Due: Saturday, March 18th at 11:59 pm
A good game should have a well-defined visual style. The visual style should not conflict
with the gameplay; this is a form of
ludonarrative dissonance. In
addition, if your team has more than one designer, they should not be creating designs
that conflict with one another.
This is the motivation for the design specification. This is a specification that
gathers together all of the influences to your game so that we have a good idea about
how your game is going to look. In addition, it is where you specify some important
rules with regards to presentation and file formats. That way, the programmers will know
what they will be working with long before they receive the assets.
Teams should follow the
(particularly regarding bullets). Other information, such as how to cite your outside
sources, is included below. If you are confused about what we are looking for, please
talk to a design TA or Traci.
The Design Specification
The design specification is a document that describes a vision of the details of the
final product, much like the
Indeed, these documents are very similar because they have the same audience; they are
both internal documents written to allow team members to break-up and work in isolation.
The primary difference is focus. The gameplay specification focused on game elements like
mechanics and challenges. The design specification focuses on art style, sound, and other
This document should rely heavily on visual imagery. Some of the imagery should be
your own, but much of it will be from other sources. We want to know what influences
are impacting the game, so be honest.
Because this document is visual, teams should use slides to create it (PowerPoint or
otherwise). This is very similar to what we asked for in the
As with that document, it will be created with slides for layout agility, but teams will
not be presenting the assignment.
This document should be significantly longer than the concept document. Therefore, we want
you to use chapters to organize this document. A chapter is a collection of one
or more slides/pages that all address the same topic. For example, in the concept
document, some teams used more than one slide to talk about game mechanics. This was a
chapter. There is no need to explicitly call them chapters; it is just a way to think
The first slide should list the team name, the game's name, and a list of all team members.
It should clearly indicate that this is the design specification.
The linked slide is an excellent example of a title slide taken from a 4152 group from
last year. Notice that it is clean and simple, but has an image that invokes the style
of the document.
High Thematic Statement
We want a cohesive statement describing how the team wants the game to look and feel. Do
not write an essay; rather, write enough so that anyone who reads the statement will have
a good understanding of what the team wants to achieve as designers. Include in a
statement about the general vibe of the world (e.g. "the game Dash is portrayed in a
mystical, Oriental-themed universe") and the feelings that the team wants to evoke
(nostalgia, adventure, comedy, etc.). Of course, this may have changed somewhat since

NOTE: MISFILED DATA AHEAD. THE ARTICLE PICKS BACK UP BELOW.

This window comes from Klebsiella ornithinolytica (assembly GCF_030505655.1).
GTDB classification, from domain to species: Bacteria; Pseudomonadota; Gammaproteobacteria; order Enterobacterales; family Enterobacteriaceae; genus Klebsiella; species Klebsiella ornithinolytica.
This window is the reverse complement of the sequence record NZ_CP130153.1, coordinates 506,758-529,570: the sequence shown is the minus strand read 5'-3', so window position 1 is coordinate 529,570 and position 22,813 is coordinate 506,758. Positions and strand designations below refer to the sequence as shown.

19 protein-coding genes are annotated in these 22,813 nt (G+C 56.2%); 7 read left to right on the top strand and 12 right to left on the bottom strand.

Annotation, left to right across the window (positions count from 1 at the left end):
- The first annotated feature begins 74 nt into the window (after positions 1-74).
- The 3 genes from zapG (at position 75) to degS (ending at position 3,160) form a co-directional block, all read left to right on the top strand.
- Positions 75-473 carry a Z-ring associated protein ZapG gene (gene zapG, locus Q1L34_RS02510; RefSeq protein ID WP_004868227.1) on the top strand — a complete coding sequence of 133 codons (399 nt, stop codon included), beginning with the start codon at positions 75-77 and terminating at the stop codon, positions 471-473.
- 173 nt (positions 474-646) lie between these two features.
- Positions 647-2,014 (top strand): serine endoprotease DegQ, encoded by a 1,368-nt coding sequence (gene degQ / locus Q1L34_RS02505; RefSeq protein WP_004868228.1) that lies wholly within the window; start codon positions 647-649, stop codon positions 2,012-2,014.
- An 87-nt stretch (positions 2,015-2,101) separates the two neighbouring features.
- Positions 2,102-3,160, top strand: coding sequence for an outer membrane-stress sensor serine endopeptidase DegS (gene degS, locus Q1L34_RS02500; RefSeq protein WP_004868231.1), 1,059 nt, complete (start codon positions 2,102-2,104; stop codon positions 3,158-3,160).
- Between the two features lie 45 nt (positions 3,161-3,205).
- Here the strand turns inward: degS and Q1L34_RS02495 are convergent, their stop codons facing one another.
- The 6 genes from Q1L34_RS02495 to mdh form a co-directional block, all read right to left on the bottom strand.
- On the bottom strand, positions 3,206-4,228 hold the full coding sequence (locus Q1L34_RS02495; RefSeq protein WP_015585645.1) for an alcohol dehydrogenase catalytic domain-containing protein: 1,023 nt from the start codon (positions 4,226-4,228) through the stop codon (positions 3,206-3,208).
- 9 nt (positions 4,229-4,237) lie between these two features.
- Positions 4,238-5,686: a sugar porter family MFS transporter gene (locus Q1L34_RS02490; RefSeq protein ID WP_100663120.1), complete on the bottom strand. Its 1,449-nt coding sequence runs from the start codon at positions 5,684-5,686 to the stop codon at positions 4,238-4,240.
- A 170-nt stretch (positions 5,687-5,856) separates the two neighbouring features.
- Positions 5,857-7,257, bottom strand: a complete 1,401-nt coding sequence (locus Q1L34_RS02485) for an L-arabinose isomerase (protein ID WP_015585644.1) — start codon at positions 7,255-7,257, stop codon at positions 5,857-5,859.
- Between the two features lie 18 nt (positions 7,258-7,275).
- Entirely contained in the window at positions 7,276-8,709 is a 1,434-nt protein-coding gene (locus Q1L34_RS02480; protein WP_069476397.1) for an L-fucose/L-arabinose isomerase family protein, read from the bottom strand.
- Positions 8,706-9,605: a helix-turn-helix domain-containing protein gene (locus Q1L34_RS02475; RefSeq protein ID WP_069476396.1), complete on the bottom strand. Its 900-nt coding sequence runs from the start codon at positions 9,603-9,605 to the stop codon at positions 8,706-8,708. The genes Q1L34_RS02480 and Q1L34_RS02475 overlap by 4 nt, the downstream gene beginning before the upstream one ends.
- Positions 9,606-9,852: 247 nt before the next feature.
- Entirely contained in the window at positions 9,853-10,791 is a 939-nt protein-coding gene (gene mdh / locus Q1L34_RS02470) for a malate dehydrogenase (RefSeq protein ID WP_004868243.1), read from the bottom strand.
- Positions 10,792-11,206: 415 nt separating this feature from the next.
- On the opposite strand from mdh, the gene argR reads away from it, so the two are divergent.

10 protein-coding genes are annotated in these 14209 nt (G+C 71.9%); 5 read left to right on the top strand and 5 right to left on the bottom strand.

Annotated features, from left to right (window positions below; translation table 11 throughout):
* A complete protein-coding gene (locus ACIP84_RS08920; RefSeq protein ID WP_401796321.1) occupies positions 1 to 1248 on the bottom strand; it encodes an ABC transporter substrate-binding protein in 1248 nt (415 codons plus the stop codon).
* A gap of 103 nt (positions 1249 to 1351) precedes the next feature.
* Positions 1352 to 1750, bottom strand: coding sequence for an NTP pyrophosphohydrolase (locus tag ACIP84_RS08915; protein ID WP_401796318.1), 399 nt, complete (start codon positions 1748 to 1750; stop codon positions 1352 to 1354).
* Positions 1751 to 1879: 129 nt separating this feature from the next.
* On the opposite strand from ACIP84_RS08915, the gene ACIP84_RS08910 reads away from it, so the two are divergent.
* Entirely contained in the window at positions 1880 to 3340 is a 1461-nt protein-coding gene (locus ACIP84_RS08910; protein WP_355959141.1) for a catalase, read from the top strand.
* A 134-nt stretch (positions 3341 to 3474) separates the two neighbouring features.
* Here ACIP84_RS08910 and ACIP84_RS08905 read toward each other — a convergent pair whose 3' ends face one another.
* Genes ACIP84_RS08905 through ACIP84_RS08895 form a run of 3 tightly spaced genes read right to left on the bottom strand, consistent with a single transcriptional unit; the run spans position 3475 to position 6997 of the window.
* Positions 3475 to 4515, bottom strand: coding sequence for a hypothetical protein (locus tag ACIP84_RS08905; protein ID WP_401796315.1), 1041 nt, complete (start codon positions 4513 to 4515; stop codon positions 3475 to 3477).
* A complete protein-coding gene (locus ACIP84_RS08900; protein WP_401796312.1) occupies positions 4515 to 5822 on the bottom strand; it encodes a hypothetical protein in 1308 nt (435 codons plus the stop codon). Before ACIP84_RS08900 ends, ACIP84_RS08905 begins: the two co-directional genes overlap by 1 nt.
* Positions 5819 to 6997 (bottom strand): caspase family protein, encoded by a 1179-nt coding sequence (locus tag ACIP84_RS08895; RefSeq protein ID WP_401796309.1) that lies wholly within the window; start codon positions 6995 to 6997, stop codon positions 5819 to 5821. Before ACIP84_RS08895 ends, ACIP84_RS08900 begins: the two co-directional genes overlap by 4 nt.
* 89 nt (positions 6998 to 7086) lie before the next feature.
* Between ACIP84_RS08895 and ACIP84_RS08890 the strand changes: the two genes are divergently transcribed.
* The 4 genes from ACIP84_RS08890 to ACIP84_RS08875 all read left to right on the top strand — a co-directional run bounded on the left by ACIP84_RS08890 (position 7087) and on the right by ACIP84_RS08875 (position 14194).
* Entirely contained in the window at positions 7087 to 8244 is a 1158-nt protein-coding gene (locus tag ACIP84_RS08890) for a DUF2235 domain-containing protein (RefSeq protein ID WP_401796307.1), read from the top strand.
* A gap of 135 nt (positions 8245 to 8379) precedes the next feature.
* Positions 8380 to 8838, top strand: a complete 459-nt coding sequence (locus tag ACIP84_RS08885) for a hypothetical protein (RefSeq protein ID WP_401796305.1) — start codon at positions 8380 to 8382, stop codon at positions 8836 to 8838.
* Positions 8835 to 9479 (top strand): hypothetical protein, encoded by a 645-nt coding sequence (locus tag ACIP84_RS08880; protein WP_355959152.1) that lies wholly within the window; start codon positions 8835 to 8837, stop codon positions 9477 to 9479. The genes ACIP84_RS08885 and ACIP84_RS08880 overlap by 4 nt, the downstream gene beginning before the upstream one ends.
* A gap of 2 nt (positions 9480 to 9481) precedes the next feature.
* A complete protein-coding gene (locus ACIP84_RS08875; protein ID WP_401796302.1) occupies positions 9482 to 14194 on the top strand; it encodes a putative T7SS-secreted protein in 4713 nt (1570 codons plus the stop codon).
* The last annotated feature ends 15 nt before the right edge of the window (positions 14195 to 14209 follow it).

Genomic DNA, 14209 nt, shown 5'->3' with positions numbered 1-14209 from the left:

earlier documents; this is expected and welcomed because it demonstrates a maturity of the
team's vision of the game.
This statement should be a single slide with a single paragraph of text. Do not use
bullets for this slide.
Inspiration and References
Art styles hardly ever evolve form from nothing. They are influenced by other art or
games. We want you to identify to those influences. These slides are meant to be
largely visual collages. Teams must identify the source of each image, and we will show
via the linked examples different ways to do this. Create slides that address the following:
Include several slides that show collages of pieces from different art styles that will
best portray the game. These slides will be inspiration slides, setting the mood and tone
for the team to work from. We recommend you put multiple images on one slide for ease of
comparing styles. We do not want to see just pictures, so explain the main points. For
example, you may like the lineart from one artist yet the coloring of another, so you
could put both of them on the same slide to do a side-by-side comparison. Again, we
reiterate the need to cite where images are from, and examples of methods to do this
are outlined in the examples section.
Group these slides by themes that you find appropriate; for example, you may have a couple
of slides that show what "dreary" means (because "dreary" in Call of Duty is
different than "dreary" in Cursed Ghost).
The linked slide is an excellent example of a mood slide taken from a 4152 from last year.
There are only two images, but they clearly represent the idea. In addition, there is a
lot of text explaining how to interpret the images.
The linked slide is an another example of a mood slide taken from another 4152 group last
year. Note the descriptive text to one side and the images cleanly arranged to the right.
Another major portion that influences the feel of a game is sound. In this part of
the slide deck, link clips of soundtracks that best support the game. Try to find
royalty free music or have someone create a soundtrack; this is important, because when
it is time to put sound in your game, any copyrighted material used in Showcase is a
breach of academic integrity. For now, however, feel free to collect and link any music
and sound effects that serve as inspiration. Copyrighted material can be placed here for
reference but make sure to not use it in-game.
The linked slide is an excellent example of a sound slide taken from a 4152 group last
year. Note that there is a lot of text explaining how to interpret the sounds. In
addition, each image is a hyperlink that we can follow.